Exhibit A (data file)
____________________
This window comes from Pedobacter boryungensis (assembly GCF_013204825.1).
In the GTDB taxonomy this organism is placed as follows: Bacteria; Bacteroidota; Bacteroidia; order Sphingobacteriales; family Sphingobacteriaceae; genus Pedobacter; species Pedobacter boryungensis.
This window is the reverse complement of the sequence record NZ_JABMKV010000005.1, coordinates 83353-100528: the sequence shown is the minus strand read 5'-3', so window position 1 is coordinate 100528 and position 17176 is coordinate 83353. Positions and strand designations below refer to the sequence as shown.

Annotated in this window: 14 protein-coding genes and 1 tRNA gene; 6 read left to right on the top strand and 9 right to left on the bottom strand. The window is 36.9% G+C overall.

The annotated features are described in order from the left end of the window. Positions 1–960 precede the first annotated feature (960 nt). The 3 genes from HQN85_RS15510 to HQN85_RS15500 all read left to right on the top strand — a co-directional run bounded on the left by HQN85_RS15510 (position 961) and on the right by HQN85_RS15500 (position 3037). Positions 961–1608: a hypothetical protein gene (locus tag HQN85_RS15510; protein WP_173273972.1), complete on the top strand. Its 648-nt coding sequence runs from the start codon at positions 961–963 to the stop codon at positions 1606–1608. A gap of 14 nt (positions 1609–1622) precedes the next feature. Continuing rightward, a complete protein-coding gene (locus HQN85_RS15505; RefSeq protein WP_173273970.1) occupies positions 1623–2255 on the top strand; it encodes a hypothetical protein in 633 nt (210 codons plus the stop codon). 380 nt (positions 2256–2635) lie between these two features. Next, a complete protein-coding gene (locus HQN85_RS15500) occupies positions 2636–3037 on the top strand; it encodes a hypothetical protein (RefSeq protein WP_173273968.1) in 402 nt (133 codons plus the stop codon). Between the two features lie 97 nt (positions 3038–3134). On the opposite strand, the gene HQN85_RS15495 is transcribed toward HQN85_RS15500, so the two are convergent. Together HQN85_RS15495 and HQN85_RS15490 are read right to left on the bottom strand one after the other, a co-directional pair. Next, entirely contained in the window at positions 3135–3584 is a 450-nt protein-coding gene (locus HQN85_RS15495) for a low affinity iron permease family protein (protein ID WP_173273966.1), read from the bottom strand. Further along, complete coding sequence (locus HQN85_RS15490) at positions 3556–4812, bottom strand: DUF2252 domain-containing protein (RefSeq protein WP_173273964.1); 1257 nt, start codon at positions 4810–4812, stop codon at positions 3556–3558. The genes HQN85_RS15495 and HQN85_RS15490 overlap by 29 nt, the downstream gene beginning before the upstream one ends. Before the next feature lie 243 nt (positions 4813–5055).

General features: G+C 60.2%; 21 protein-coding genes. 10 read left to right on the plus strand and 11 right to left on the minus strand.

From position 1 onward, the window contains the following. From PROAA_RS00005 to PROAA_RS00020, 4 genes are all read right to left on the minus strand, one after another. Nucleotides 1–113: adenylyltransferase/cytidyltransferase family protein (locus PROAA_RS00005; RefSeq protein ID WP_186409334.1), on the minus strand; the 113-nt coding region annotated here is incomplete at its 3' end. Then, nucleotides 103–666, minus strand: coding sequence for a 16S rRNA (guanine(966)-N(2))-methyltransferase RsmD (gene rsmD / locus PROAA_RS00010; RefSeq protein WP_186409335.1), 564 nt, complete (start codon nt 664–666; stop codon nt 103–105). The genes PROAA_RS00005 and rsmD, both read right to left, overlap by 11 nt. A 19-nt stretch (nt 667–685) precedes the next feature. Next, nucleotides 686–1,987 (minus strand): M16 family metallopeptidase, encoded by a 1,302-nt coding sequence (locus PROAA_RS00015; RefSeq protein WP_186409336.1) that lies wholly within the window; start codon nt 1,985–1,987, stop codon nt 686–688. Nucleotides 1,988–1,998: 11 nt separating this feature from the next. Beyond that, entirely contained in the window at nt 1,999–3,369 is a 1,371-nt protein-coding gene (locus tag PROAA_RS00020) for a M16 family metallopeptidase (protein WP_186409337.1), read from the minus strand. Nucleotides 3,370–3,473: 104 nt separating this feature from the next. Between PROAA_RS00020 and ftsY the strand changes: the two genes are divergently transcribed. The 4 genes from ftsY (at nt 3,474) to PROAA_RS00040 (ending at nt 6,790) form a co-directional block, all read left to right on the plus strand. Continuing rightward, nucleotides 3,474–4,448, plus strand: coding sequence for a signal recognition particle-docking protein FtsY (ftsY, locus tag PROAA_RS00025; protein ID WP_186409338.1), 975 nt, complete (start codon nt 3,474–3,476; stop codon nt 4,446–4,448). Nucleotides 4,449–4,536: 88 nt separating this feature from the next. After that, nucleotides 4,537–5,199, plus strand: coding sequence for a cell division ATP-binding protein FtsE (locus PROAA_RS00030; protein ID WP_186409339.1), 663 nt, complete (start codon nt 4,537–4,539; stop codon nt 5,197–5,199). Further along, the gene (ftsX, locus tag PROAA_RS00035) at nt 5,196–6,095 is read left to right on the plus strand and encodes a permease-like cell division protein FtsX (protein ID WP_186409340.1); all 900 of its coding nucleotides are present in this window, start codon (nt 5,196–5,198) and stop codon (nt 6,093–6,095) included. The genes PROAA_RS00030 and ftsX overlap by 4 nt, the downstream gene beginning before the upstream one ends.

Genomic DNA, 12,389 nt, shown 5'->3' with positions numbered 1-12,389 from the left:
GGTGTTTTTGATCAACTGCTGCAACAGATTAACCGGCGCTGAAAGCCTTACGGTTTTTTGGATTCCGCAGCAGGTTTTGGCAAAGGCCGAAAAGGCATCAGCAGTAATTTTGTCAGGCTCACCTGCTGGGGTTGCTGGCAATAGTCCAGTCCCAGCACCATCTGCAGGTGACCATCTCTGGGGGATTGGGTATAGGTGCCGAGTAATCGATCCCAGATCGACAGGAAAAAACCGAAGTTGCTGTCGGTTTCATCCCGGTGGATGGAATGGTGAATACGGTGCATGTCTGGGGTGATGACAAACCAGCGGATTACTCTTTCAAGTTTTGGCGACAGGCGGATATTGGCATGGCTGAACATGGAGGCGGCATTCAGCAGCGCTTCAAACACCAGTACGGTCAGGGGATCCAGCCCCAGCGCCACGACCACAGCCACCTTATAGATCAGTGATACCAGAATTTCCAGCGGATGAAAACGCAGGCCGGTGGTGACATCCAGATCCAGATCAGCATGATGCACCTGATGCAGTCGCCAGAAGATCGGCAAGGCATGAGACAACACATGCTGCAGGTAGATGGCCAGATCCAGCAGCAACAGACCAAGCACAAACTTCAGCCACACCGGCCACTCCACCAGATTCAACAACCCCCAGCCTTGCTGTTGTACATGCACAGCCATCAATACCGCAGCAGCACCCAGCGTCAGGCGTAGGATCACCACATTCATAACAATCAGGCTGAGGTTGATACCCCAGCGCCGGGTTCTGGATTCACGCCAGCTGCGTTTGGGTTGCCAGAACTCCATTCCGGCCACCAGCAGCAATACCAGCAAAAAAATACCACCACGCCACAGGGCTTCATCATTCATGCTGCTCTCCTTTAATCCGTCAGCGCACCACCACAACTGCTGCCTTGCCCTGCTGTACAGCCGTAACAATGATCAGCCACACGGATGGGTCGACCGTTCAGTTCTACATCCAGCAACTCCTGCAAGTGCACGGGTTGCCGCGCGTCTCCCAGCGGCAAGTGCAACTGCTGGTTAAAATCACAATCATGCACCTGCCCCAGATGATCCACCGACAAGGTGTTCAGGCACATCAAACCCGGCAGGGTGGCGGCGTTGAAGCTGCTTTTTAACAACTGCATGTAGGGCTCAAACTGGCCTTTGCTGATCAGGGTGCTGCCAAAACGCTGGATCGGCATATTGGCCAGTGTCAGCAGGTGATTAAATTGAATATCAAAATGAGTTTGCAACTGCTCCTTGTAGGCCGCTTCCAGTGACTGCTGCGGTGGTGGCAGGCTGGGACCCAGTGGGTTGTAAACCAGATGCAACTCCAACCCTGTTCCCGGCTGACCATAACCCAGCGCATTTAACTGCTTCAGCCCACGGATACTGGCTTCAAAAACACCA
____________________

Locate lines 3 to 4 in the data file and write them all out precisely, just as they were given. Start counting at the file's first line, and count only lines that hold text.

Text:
This window is the reverse complement of the sequence record NZ_JABMKV010000005.1, coordinates 83353-100528: the sequence shown is the minus strand read 5'-3', so window position 1 is coordinate 100528 and position 17176 is coordinate 83353. Positions and strand designations below refer to the sequence as shown.

Annotated in this window: 14 protein-coding genes and 1 tRNA gene; 6 read left to right on the top strand and 9 right to left on the bottom strand. The window is 36.9% G+C overall.